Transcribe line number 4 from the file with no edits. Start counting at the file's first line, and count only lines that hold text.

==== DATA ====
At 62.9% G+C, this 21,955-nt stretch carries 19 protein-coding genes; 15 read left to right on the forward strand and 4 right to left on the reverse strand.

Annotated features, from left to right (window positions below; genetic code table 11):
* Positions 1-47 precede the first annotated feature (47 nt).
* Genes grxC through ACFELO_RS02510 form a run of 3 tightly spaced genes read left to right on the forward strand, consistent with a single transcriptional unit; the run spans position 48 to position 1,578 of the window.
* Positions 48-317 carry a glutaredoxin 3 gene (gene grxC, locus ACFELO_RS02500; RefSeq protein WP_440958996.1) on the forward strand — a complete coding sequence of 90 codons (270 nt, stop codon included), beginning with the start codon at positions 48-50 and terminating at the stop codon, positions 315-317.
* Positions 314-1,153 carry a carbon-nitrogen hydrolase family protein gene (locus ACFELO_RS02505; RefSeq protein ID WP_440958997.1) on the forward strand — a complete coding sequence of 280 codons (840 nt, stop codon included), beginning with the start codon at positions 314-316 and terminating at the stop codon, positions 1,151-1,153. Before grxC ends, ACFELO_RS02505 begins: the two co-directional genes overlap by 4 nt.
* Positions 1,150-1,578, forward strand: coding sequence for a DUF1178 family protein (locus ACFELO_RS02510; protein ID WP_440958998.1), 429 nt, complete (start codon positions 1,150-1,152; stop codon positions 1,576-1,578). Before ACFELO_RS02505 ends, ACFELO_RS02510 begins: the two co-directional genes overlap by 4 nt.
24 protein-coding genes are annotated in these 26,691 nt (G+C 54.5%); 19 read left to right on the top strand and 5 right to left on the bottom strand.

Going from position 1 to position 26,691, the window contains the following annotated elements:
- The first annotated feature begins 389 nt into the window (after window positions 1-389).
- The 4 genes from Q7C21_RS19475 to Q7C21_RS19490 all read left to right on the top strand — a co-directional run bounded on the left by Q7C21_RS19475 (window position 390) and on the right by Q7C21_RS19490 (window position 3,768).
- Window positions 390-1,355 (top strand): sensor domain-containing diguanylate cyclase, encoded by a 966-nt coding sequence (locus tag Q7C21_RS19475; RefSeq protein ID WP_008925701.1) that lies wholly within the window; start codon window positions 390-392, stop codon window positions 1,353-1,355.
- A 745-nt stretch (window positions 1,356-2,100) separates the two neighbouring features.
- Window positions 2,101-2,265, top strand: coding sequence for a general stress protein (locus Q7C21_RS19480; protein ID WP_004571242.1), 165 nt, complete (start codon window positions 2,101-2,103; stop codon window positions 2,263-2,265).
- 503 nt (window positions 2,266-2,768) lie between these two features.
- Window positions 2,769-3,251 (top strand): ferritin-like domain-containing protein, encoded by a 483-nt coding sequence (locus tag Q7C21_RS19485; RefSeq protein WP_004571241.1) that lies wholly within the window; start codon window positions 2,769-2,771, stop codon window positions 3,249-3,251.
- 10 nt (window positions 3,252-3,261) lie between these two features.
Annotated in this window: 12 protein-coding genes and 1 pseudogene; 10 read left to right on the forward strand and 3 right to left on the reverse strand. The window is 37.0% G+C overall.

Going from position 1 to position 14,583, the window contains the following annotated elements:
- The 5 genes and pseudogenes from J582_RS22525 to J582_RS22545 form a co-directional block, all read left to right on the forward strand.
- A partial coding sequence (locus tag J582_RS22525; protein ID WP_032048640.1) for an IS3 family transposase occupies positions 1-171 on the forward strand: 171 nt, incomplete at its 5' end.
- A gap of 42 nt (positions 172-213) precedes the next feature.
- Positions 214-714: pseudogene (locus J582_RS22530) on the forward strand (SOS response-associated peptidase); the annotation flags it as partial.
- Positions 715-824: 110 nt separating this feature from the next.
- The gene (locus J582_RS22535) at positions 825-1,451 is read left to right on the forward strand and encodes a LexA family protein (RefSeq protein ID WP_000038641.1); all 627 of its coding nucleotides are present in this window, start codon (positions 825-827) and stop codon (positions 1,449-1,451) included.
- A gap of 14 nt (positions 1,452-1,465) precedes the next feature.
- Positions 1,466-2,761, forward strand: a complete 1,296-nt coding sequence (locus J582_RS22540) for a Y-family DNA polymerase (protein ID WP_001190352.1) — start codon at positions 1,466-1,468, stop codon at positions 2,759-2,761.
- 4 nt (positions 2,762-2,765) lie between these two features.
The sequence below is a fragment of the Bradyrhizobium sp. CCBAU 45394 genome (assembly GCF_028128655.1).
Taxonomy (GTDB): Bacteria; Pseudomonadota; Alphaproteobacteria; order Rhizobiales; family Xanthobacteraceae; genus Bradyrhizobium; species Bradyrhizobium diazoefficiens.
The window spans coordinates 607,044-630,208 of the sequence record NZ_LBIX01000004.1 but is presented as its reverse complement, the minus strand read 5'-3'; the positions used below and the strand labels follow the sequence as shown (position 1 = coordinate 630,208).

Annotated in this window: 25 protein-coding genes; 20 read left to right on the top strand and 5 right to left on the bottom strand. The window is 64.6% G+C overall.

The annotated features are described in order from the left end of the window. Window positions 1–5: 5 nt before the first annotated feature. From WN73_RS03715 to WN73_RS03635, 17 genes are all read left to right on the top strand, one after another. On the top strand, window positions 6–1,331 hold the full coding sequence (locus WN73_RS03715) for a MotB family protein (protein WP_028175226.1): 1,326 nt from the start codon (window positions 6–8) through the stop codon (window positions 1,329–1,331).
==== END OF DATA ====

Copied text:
* Genes grxC through ACFELO_RS02510 form a run of 3 tightly spaced genes read left to right on the forward strand, consistent with a single transcriptional unit; the run spans position 48 to position 1,578 of the window.